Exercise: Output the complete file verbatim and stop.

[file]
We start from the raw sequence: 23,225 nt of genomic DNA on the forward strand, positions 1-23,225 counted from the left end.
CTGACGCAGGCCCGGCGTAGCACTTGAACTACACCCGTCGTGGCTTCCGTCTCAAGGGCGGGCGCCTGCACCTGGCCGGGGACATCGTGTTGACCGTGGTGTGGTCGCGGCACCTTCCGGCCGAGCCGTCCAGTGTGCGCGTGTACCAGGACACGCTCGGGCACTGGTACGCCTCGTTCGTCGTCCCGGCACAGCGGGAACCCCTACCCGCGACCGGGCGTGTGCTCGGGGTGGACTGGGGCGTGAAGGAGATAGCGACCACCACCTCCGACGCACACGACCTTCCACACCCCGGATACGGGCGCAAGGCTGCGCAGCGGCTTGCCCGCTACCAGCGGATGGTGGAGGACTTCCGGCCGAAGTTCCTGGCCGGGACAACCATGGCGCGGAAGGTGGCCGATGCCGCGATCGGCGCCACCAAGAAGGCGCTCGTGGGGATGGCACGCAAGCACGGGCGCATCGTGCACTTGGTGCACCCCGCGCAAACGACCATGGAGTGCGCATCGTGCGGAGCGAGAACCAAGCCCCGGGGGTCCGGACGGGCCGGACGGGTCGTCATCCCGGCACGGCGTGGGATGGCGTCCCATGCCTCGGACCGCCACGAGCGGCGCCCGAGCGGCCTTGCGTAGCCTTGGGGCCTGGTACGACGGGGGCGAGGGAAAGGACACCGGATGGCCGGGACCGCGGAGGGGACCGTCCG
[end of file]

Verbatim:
We start from the raw sequence: 23,225 nt of genomic DNA on the forward strand, positions 1-23,225 counted from the left end.
CTGACGCAGGCCCGGCGTAGCACTTGAACTACACCCGTCGTGGCTTCCGTCTCAAGGGCGGGCGCCTGCACCTGGCCGGGGACATCGTGTTGACCGTGGTGTGGTCGCGGCACCTTCCGGCCGAGCCGTCCAGTGTGCGCGTGTACCAGGACACGCTCGGGCACTGGTACGCCTCGTTCGTCGTCCCGGCACAGCGGGAACCCCTACCCGCGACCGGGCGTGTGCTCGGGGTGGACTGGGGCGTGAAGGAGATAGCGACCACCACCTCCGACGCACACGACCTTCCACACCCCGGATACGGGCGCAAGGCTGCGCAGCGGCTTGCCCGCTACCAGCGGATGGTGGAGGACTTCCGGCCGAAGTTCCTGGCCGGGACAACCATGGCGCGGAAGGTGGCCGATGCCGCGATCGGCGCCACCAAGAAGGCGCTCGTGGGGATGGCACGCAAGCACGGGCGCATCGTGCACTTGGTGCACCCCGCGCAAACGACCATGGAGTGCGCATCGTGCGGAGCGAGAACCAAGCCCCGGGGGTCCGGACGGGCCGGACGGGTCGTCATCCCGGCACGGCGTGGGATGGCGTCCCATGCCTCGGACCGCCACGAGCGGCGCCCGAGCGGCCTTGCGTAGCCTTGGGGCCTGGTACGACGGGGGCGAGGGAAAGGACACCGGATGGCCGGGACCGCGGAGGGGACCGTCCG